Scientists have spotted an enormous, ‘alien’ iceball streaking straight towards the sun.
The 3.7 mile-wide (6 kilometers) comet, called 96P/Machholz 1, is thought to have come from somewhere outside our solar system, and is being monitored by the NASA-European Space Agency (ESA) Solar and Heliospheric Observatory (SOHO) spacecraft as it zips toward our star inside the orbit of Mercury, leaving an icy trail in its wake.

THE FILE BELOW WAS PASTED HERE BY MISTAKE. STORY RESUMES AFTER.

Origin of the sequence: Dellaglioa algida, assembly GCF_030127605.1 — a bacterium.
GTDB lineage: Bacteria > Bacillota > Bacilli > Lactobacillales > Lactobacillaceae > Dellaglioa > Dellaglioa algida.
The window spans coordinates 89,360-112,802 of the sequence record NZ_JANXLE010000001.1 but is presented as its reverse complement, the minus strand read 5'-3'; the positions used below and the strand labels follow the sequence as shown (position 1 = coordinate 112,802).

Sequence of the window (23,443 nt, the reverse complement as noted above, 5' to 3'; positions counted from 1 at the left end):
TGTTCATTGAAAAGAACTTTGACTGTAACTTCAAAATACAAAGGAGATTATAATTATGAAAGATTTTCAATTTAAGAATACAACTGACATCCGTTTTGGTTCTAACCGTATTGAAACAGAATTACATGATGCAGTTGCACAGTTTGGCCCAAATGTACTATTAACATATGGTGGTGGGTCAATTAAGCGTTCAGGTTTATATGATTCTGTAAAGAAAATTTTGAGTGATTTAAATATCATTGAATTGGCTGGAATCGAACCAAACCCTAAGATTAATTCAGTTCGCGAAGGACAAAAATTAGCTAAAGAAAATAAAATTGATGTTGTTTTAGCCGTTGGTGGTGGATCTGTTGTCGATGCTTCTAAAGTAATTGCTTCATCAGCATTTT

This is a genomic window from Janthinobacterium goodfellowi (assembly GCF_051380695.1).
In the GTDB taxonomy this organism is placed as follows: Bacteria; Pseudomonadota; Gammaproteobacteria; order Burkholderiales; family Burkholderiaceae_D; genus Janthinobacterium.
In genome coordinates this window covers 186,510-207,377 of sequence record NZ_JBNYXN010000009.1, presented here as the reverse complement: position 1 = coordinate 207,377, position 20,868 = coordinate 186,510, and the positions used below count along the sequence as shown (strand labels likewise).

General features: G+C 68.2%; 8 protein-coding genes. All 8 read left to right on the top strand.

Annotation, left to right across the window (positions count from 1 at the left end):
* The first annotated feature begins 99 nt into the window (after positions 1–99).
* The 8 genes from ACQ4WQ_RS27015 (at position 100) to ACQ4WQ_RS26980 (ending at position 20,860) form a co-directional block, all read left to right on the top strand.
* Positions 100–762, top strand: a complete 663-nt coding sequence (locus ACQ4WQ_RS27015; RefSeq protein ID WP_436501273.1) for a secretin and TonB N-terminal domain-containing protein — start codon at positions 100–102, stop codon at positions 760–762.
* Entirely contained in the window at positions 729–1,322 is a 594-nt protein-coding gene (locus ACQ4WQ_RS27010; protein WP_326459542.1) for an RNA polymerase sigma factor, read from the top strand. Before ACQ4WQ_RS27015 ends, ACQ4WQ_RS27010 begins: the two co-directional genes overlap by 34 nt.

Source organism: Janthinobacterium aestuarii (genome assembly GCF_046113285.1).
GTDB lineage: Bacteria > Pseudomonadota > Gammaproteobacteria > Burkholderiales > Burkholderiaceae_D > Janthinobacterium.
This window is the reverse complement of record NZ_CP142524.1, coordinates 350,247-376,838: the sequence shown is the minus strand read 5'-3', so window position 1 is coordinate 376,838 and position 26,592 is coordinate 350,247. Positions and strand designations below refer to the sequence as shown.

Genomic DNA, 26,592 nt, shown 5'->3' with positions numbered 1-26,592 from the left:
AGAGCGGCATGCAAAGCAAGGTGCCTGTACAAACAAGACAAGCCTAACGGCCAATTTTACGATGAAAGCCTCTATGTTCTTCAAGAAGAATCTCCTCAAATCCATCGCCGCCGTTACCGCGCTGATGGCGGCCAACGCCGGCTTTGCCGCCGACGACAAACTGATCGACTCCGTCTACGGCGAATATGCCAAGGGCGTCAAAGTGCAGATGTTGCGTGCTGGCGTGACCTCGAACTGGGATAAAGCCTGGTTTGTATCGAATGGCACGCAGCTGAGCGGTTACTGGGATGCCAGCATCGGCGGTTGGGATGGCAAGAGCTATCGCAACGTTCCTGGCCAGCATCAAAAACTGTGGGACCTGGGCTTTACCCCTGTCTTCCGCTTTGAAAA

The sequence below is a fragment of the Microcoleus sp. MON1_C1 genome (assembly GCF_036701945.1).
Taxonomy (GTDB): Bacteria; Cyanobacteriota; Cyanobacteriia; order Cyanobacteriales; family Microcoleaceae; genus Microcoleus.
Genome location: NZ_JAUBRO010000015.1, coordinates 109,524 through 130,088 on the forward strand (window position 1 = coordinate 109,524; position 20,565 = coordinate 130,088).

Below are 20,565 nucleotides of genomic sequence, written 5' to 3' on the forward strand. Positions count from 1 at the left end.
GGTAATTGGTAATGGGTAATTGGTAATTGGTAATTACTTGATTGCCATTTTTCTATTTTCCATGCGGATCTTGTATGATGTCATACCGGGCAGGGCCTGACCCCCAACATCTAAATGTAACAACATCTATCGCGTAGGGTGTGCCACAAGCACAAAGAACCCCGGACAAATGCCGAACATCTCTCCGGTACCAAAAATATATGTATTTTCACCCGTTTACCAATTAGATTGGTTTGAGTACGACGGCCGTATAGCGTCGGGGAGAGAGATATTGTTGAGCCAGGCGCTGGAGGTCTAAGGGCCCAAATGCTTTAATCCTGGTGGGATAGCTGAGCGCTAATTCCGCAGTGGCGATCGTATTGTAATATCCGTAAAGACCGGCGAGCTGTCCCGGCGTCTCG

Comet tails are primarily composed of gas, which trickles behind the frozen clumps of ice and gas as they are heated by the sun‘s radiation. In 2008, an analysis of the material shed by 150 comets found that 96P/Machholz 1 contained less than 1.5% of the expected levels of the chemical cyanogen, while also being low in carbon(opens in new tab) — leading astronomers to conclude that it could be an interloper from another solar system. Now, its plunge towards the sun might reveal even more of its secrets.
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